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education there for a scholar of the highest class, for the term of
7 months, 151. for the lower class, iol. 115.
Angelo, Michael, observations on his style of painting, vii. 318.
Anger, the necessity of checking and regulating it, iv. 66. A tumul.
tuous and dangerous passion, derived from pride, 68. Exposed to
contempt and derision, 70. The pernicious effects of it, 71, 72.
Animal food, on the choice and rejection of various sorts of, viii. 281.
Anningate and Ajut, the Greenland lovers, their history, vi. 267.
Anoch, account of, viii. 248. Consists only of three huts, 248. Ac.
count of the landlord and his house, 249.
Anfon, Lord, little advantage to have been expected, had his voyage
succeeded to the extent of his wishes, viji. 62.
Anthea, her disagreeable character, iv, 220 225
Antony and Cleopatra, observations on Shakespeare's play of, ii. 158.
Application, delultory, injurious to our improvements in knowledge
and virtue, v. 388. Active and diligent, strongly enforced by a
view of the shortness and uncertainty of human life, 400.
Arabs, account of their manner of living, iii. 406.
Arbuthnot, Dr. with Pope, suppoled to have aflisted Gay in writing
Three Hours after Marriage, x. 239. Sketch of his character, xi.
133. The first volume of the Memoirs of Scriblerus published by
him, in conjunction with Pope and Swift, 136.
Arcades, written by Milton, about 1637, ix. 92.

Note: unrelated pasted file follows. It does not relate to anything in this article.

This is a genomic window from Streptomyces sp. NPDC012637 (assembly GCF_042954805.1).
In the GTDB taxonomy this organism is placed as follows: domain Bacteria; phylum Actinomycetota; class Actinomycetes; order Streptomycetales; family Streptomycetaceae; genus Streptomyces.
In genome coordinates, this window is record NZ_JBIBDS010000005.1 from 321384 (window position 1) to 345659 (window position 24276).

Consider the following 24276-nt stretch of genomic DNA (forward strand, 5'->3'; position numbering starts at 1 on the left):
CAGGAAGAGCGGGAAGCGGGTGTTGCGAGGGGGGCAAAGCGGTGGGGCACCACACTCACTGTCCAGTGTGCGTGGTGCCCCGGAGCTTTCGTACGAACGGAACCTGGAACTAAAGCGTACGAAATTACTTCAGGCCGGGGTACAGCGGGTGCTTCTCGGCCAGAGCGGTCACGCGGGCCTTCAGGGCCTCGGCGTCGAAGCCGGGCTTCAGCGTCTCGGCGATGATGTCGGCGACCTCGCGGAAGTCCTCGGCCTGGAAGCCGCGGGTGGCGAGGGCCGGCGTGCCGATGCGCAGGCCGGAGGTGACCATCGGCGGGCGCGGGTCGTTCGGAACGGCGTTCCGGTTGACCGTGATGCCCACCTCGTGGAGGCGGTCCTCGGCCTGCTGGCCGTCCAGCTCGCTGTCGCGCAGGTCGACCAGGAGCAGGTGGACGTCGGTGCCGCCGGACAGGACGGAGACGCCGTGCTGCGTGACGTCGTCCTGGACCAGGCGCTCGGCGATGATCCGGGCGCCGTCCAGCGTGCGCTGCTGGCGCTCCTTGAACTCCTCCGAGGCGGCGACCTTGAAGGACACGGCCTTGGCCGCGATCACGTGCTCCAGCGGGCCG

Archery, the importance of, in former times, xii. 314.
Arches, considerations on elliptical and semicircular, which is to be
preferred, ii. 275.
Architecture, the degenerate state of at Rome, ii. 280.
Argatio, his character, iv. 179.
Ariosto, fome lines of, from which Pope seems to have borrowed the
sentiments of his own epitaph, xi. 216.
Ariftophanes, licentiousnels of his writings exorbitant, iii. 3. The
1544, 314. Receives a penfion of 101. from Henry VIII. 317.
The equivalent value of his pension, at this time, considered, 317,
Orator of the university, 319. Taught prince Edward, princess
Elizabeth, and many of the nobility, writing, 39. Receives a
pension from Edward VI. 319. Tutor to the princess Elizabeth,
which he quits without consent, 319. Secretary to Sir Richard
Morisine, ambassador to Germany, 320. On the death of Edw.
VI. loses his pension and places, 321. Latin Secretary to Philip
and Mary, 322. Enquiry how he could as a Protestant hold the
place under Philip and Mary, 322. Favoured by Card. Pole,
324 Continued in the same employment under Elizabeth, 324.
Prebend of Westwang, in the church of York, 324. Died 15742
327. His character, 327.
Asurance, not always connected with abilities, vi. 114.
Aftrology, the credit given to it in the last century, i. 198.
Afironomer, the cause of uneafiness in an, iii. 414. Supposes him-
self to have the power of the winds, rain, and season's, 415.
Leaves his directions to Imlac, 418. Pekuah wishes to become
his scholar, 129. His opinion of the choice of life, 427. His
fuperftition removed, by entering into the amusements of life,
As you like it, observations on Shakespeare's, ii. 146.
Athanatus his just reflections on the near prospect of death, iv. 344.
Atheists, their industry in spreading their opinions, x. 304.
Atterbury, Dr. his inscription on the monument of Philips, ix. 297.
Atterbury, Bp. Pope examined before the Lords on the trial of the
Bilhop, xi. 104. Presents Pope with a Bible at their last inter-
Avarice, faial effects of insatiable, iv. 249.
Aubigny, Lady, carries a commission from Charles I. to Sir Nicholas
Crispe, ix. 243
Auchinleck, Lord, his seat at Auchinleck described, vui. 412.
Avarice, always poor, vii. 293. The vanity of, i. 24.
Augustus, review of Blackwell's Memoirs of the Court of, ii. 318.
Auguftus Fort, account of, viii. 247.
Auknasheals, account of the village of, viii. 256.
Aurantius, his unjust and abufive treatment of Liberalis, vi. 141.